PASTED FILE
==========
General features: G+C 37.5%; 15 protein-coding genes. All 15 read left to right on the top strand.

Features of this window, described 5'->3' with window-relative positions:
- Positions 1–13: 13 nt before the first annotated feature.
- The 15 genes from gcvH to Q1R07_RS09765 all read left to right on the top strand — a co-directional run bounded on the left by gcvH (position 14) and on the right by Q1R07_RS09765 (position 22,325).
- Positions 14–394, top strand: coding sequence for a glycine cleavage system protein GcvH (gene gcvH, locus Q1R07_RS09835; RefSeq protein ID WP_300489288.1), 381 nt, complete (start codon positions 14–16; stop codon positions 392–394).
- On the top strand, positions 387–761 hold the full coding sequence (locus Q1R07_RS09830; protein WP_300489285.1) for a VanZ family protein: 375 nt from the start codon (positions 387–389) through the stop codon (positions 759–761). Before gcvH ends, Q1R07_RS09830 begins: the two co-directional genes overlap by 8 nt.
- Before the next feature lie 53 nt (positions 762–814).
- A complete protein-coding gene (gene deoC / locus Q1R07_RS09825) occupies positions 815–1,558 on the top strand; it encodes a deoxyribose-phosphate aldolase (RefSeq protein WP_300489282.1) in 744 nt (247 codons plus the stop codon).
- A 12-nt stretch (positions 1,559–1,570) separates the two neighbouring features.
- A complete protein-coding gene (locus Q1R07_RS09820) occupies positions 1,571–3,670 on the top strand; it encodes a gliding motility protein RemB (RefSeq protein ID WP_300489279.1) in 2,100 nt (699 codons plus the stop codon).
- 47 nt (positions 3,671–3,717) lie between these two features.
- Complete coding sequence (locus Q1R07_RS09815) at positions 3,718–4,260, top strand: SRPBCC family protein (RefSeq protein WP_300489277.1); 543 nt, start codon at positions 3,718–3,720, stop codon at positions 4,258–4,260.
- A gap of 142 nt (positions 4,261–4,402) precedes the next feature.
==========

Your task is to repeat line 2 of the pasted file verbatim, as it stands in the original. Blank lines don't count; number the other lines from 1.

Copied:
Features of this window, described 5'->3' with window-relative positions: